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STOCKHOLM (Reuters) - Sweden is the only place the new Hollywood version of best-selling crime novel "The Girl with the Dragon Tattoo" could have been shot, director David Fincher said on Monday.
The film, which premieres on December 21, stars Daniel Craig as middle-aged journalist Mikael Blomkvist searching for a missing woman with the aid of troubled, young computer hacker Lisbeth Salander (Rooney Mara). The movie follows the Swedish version of novelist Stieg Larsson's "Millennium" trilogy.
Fincher told reporters at a news conference in Stockholm that he might consider directing a sequel, but that the ambience of Larsson's novels could not be replicated on the silver screen unless the film was shot in Sweden's unique mix of remote countryside and cosmopolitan capital.
"This is where the fiction sprang from, this is the world that he was talking about and it made sense that that's what it should look like," he said.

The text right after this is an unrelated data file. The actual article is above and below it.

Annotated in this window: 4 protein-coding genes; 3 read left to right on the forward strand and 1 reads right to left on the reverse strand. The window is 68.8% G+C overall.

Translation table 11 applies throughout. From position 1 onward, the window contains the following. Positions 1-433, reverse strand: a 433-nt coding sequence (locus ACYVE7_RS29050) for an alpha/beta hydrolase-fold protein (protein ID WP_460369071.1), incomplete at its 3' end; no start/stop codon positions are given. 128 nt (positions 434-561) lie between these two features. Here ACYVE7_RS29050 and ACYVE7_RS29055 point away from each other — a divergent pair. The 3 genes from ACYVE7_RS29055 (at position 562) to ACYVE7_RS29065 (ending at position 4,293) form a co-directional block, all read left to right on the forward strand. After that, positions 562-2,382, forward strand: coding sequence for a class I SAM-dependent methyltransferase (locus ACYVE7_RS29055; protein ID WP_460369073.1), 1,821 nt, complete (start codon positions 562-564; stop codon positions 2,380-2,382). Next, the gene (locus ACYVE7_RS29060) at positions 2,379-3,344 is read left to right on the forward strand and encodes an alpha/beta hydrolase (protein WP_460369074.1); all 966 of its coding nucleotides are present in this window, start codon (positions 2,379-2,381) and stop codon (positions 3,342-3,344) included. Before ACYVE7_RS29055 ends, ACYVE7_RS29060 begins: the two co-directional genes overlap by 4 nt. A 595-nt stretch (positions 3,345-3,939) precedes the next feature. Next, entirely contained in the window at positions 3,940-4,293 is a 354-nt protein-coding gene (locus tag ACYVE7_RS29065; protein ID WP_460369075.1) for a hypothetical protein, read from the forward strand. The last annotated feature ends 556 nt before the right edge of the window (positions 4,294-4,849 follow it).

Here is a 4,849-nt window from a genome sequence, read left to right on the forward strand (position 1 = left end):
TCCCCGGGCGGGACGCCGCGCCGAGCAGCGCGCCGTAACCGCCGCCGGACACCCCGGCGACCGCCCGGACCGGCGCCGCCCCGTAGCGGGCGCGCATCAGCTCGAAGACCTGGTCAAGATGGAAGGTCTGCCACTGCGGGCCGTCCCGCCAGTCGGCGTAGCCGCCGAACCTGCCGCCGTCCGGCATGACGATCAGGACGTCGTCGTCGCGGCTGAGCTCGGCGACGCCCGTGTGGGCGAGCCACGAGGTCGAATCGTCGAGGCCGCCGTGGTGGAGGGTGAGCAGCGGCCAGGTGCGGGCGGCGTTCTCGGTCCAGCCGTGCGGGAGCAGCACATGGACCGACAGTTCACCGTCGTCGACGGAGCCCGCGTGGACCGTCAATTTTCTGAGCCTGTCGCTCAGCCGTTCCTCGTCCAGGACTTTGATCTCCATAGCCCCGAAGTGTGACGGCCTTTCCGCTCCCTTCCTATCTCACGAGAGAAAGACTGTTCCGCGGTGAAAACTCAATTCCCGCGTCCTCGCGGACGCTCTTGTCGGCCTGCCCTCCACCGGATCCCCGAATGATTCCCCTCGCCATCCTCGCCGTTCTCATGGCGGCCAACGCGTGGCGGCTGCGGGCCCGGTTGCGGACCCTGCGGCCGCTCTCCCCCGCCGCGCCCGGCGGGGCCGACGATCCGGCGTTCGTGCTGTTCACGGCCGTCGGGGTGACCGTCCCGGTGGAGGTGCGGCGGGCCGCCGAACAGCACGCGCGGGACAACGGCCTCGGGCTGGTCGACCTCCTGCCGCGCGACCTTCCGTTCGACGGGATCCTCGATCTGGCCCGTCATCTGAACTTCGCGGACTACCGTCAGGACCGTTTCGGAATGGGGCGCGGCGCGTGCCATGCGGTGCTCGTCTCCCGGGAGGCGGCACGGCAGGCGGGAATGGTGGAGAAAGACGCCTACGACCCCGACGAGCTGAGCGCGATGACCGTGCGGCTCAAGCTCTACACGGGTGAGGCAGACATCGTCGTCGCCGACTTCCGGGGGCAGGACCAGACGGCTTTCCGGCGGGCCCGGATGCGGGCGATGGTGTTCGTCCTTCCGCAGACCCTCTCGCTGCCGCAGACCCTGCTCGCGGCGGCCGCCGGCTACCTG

The film is based on, and carries the name of, the first book in Larsson's trilogy which has sold 60 million copies in 48 countries, becoming Sweden's best-selling book series and the star of the "Swedish noir" crime genre.
Fincher said he'd thought of Sweden as very pastoral with beautiful farmlands and had not realized how tough an environment it could be for those cut off from society by misfortune or in the cold recesses of the deep countryside.
"If you think of Sweden you think everything there must be so wonderful, and you realize, my God, they have the same problems here as everywhere," he said.
At the unveiling of new film trailers to journalists, Fincher said he was also fascinated by the unusual pairing of the two main characters.
"The thing that interested me was a middle-aged man and a girl who has been emotionally stunted since 13 -- I felt they were such an unusual pair."
Reporting by Anna Ringstrom, editing by Paul Casciato